Wednesday, December 29, 2004
On American Generosity
Is $1 trillion a year "Stingy"?
Ok, the UN this week provide a great example of why they have close to zero credibility with the U.S. voting public. U.N.'s Emergency relief coordinator Jan Egeland said that rich countries are 'stingy' with their foreign aid. In particular he cited that some of the richest countries (i.e. the U.S.A), give less than 0.2% (again the U.S.A) of their gross national product to aid poorer nations. Mr. Egeland's criticism doesn't tell the whole story.
Each year the United States gives direct foreign aid of around $24 billion dollars, which pales in comparison to what we spend on defense, but is more than any other nation.
Second, every year private citizens of the United States give $238 Billion to private charitable organizations to do work in poor areas around the world. That's nothing to sneeze at, but this money is funneled through NGO's and it is hard for governments and the U.N. to get a cut of it. (Maybe that's why it isn't mentioned much).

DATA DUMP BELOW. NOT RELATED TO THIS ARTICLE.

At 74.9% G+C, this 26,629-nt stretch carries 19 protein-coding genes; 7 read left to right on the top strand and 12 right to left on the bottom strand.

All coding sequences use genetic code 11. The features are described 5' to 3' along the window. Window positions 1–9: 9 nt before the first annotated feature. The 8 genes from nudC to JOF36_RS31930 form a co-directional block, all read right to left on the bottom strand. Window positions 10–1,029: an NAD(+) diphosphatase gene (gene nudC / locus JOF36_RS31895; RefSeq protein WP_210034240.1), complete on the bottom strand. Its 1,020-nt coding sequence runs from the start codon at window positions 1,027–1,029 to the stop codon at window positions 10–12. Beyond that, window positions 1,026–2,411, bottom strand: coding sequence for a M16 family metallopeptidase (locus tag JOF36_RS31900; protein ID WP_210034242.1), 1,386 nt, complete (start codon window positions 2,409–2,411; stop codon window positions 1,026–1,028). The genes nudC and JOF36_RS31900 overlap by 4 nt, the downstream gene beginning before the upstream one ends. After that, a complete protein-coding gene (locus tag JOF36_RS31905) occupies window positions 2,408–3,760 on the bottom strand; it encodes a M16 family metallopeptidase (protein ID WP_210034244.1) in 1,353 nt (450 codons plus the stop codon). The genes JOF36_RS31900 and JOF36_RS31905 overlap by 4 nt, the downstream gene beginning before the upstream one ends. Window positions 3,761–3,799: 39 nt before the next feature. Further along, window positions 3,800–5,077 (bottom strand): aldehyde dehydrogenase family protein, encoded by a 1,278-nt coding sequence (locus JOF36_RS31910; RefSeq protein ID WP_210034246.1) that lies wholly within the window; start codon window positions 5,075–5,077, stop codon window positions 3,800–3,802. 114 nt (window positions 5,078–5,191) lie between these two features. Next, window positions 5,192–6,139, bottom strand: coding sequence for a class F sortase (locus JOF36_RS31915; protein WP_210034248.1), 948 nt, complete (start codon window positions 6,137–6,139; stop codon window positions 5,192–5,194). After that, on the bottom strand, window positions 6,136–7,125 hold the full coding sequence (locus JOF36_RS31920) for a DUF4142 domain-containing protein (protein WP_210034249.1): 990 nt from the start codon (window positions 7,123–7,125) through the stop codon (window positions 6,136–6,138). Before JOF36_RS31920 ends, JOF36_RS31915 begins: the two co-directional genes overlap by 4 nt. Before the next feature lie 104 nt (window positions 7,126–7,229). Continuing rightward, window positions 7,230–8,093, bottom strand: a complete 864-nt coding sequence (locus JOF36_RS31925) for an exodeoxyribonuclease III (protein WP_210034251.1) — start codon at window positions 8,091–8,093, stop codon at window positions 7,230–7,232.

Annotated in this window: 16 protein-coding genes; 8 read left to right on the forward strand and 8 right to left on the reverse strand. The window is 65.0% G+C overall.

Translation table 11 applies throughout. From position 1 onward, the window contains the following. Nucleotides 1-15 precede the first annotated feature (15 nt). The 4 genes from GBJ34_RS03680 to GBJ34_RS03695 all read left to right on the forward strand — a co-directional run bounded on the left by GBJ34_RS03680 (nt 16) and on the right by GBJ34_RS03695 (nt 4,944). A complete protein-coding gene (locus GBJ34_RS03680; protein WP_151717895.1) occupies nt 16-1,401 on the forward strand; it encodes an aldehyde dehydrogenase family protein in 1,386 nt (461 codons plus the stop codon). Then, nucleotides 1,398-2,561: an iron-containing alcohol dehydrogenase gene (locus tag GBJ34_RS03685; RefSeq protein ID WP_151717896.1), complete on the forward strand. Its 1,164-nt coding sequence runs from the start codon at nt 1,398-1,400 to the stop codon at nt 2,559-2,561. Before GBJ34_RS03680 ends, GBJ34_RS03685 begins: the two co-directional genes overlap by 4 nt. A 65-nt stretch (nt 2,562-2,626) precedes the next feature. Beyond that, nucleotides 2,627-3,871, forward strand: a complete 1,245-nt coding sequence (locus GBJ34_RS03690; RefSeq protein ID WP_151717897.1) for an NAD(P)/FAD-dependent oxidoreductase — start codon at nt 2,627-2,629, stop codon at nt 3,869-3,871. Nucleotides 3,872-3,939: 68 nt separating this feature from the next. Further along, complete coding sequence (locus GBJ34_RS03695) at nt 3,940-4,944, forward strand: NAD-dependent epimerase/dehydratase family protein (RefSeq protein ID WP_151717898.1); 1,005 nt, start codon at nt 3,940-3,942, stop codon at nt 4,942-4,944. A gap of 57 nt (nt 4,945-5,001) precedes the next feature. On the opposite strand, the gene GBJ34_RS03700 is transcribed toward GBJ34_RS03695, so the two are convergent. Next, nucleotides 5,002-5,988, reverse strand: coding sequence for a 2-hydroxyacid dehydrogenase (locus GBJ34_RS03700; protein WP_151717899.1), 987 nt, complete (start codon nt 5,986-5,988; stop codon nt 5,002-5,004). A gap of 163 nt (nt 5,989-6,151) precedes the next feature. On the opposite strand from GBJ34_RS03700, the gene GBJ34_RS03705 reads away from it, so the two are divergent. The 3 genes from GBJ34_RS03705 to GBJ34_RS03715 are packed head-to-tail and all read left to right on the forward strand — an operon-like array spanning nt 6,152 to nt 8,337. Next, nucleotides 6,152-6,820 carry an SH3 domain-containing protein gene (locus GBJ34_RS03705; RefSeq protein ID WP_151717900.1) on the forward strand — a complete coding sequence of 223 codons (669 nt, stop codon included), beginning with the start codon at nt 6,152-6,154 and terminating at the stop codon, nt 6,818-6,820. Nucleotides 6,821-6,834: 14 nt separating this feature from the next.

Finally, every year the people of the United States buy $600 billion more in goods and services from around the world than we sell. This means that every year we transfer $600 billion dollars of our wealth to other countries who produce goods and services we need. Even with lower pay rates such as those in China, our purchases provide a good living for workers in those countries.
So, while I'm all for criticism where criticism is due, the notion that the U.S. is stingy is beyond the pale. It's too bad that the Mr. Egeland and many of the more liberal bloggers can't see beyond their desire to believe the worst about the U.S.